CHARLOTTE, N.C. — Red Farmer, one of the top late-model drivers, and the late Mike Stefanik, considered one of the most talented modified race car drivers to ever get behind a wheel, have been inducted into the NASCAR Hall of Fame.
They were among the three drivers to be inducted Friday night, joining Dale Earnhardt Jr.
The group was selected in 2020, but the induction ceremony was postponed more than a year due to the coronavirus pandemic.
Farmer’s exact win total during his career is unknown, but it is “somewhere north of 700,” according to the NASCAR Hall of Fame.
A member of the famed “Alabama Gang,” Farmer won NASCAR’s Modified Division championship in 1956 followed by three consecutive championships in the Late Model Sportsman Division from 1969-71. Farmer preferred racing late models, but he did run 36 Cup Series races with his best finish being fourth place.
In 1998, Farmer was named to NASCAR’s list of its 50 greatest drivers.
He began his career in 1948 — the same year NASCAR was founded.
Farmer has lived a charmed life — surviving a helicopter crash that killed NASCAR driver Davey Allison, a tornado that struck and damaged his car and trailer and a bout with COVID-19.
Through it all, he continues to drive on short tracks — even at age 89.
“It’s something that gets in your blood and you can’t get it out,” said Farmer, who said he can’t wait to drive on Talladega’s short track just days after having a treatment on his heart. “I haven’t gotten it out of my blood in 75 years. … I have had a great life and I wouldn’t trade anything for it.”
Farmer opened his acceptance speech by joking that he hoped the crowd had some time because he had 75 years of racing to talk about.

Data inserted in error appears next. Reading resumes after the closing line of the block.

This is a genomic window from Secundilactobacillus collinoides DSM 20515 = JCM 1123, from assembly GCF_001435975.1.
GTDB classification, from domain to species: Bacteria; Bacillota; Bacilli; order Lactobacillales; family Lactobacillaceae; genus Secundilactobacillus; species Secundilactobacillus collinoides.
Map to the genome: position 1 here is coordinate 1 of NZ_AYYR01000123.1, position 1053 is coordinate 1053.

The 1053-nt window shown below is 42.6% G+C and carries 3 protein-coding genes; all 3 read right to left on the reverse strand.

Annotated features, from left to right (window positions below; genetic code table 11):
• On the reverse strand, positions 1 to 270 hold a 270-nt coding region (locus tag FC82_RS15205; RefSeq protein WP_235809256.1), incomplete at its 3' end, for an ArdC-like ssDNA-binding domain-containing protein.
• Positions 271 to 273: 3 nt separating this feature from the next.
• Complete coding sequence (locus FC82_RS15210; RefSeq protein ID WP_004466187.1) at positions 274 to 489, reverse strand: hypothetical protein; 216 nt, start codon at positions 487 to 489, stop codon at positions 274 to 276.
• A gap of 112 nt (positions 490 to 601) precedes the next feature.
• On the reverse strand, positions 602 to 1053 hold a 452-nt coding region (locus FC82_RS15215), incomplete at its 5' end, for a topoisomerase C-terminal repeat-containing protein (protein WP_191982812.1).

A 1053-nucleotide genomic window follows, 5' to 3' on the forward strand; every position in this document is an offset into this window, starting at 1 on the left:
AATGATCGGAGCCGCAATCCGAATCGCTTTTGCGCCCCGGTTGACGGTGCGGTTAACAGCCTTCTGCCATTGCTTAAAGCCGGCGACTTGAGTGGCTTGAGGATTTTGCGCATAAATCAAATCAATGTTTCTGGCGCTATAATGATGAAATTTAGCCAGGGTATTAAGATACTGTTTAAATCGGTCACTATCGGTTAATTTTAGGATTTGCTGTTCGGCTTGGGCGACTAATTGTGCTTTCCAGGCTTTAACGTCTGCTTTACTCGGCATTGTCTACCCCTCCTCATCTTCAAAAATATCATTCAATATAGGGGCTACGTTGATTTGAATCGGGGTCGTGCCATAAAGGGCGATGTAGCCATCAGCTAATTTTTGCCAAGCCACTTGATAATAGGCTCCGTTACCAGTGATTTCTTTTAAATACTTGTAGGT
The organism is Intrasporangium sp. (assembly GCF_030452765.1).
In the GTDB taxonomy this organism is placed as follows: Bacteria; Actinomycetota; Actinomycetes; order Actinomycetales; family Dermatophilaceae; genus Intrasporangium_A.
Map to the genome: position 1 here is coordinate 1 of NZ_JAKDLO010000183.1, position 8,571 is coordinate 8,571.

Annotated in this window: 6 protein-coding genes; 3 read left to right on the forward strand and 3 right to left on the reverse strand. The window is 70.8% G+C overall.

Farmer is the first driver to be inducted in on the newly created “pioneer” ballot, which recognizes drivers whose careers began prior to 1962. He received 71% of the vote on the pioneer ballot.
Farmer was inducted by Hall of Famer Tony Stewart.
Stefanik, who died in a plane crash in 2019, won nine all-time NASCAR championships — tied with Richie Evans for the most ever.
He won seven titles in the NASCAR Whelen Modified Tour and two others in the Busch North Series. Stefanik holds modified series records for championships, wins, poles, and top-five and top-10 finishes. In 2003, he was named one of the tour’s 10 greatest drivers.
Former car owner and crew chief Ray Evernham, a member of the 2018 Hall of Fame class, inducted Stefanik into the Hall. Stefanik’s wife, Julie, accepted the honor on behalf of her husband and said he always respected his competitors.
“He was very methodical about his approach and he was a clean and fair racer,” she said.
The late Ralph Seagraves was selected as the recipient of the Landmark Award for Outstanding Contributions to NASCAR.
A former official with R.J. Reynolds Tobacco Co., Seagraves helped sponsor the Winston Cup Series, a partnership that helped NASCAR launch into the national spotlight and created a bedrock of stability for three decades.